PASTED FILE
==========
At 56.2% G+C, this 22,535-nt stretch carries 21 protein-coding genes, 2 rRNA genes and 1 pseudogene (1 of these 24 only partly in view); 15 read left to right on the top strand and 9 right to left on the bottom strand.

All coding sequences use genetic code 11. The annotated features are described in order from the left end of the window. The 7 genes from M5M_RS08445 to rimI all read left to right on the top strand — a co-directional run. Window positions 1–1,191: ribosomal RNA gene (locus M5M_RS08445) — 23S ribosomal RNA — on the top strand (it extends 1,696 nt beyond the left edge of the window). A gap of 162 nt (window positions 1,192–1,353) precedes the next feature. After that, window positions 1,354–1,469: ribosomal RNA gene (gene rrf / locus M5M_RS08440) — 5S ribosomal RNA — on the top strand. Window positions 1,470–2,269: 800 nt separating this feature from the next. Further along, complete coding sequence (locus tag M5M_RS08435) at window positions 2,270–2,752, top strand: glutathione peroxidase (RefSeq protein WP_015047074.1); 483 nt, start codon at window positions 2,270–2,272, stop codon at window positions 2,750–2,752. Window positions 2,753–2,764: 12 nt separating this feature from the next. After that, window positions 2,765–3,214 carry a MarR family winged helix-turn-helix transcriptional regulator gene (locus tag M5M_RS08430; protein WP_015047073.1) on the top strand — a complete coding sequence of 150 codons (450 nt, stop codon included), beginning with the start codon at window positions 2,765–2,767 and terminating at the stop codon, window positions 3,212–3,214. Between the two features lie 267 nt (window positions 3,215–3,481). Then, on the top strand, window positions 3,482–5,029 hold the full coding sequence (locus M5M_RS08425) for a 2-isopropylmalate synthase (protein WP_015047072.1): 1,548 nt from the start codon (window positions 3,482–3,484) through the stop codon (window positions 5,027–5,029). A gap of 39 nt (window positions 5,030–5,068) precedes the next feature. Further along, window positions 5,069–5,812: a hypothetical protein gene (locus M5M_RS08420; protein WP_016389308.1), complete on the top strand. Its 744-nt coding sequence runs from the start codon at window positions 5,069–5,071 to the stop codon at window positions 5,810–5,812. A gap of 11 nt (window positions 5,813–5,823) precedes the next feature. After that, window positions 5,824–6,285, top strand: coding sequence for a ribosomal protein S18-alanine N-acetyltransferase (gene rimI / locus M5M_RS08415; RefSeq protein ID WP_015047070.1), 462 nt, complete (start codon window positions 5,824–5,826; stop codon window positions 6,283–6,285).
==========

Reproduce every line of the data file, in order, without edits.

At 56.2% G+C, this 22,535-nt stretch carries 21 protein-coding genes, 2 rRNA genes and 1 pseudogene (1 of these 24 only partly in view); 15 read left to right on the top strand and 9 right to left on the bottom strand.

All coding sequences use genetic code 11. The annotated features are described in order from the left end of the window. The 7 genes from M5M_RS08445 to rimI all read left to right on the top strand — a co-directional run. Window positions 1–1,191: ribosomal RNA gene (locus M5M_RS08445) — 23S ribosomal RNA — on the top strand (it extends 1,696 nt beyond the left edge of the window). A gap of 162 nt (window positions 1,192–1,353) precedes the next feature. After that, window positions 1,354–1,469: ribosomal RNA gene (gene rrf / locus M5M_RS08440) — 5S ribosomal RNA — on the top strand. Window positions 1,470–2,269: 800 nt separating this feature from the next. Further along, complete coding sequence (locus tag M5M_RS08435) at window positions 2,270–2,752, top strand: glutathione peroxidase (RefSeq protein WP_015047074.1); 483 nt, start codon at window positions 2,270–2,272, stop codon at window positions 2,750–2,752. Window positions 2,753–2,764: 12 nt separating this feature from the next. After that, window positions 2,765–3,214 carry a MarR family winged helix-turn-helix transcriptional regulator gene (locus tag M5M_RS08430; protein WP_015047073.1) on the top strand — a complete coding sequence of 150 codons (450 nt, stop codon included), beginning with the start codon at window positions 2,765–2,767 and terminating at the stop codon, window positions 3,212–3,214. Between the two features lie 267 nt (window positions 3,215–3,481). Then, on the top strand, window positions 3,482–5,029 hold the full coding sequence (locus M5M_RS08425) for a 2-isopropylmalate synthase (protein WP_015047072.1): 1,548 nt from the start codon (window positions 3,482–3,484) through the stop codon (window positions 5,027–5,029). A gap of 39 nt (window positions 5,030–5,068) precedes the next feature. Further along, window positions 5,069–5,812: a hypothetical protein gene (locus M5M_RS08420; protein WP_016389308.1), complete on the top strand. Its 744-nt coding sequence runs from the start codon at window positions 5,069–5,071 to the stop codon at window positions 5,810–5,812. A gap of 11 nt (window positions 5,813–5,823) precedes the next feature. After that, window positions 5,824–6,285, top strand: coding sequence for a ribosomal protein S18-alanine N-acetyltransferase (gene rimI / locus M5M_RS08415; RefSeq protein ID WP_015047070.1), 462 nt, complete (start codon window positions 5,824–5,826; stop codon window positions 6,283–6,285).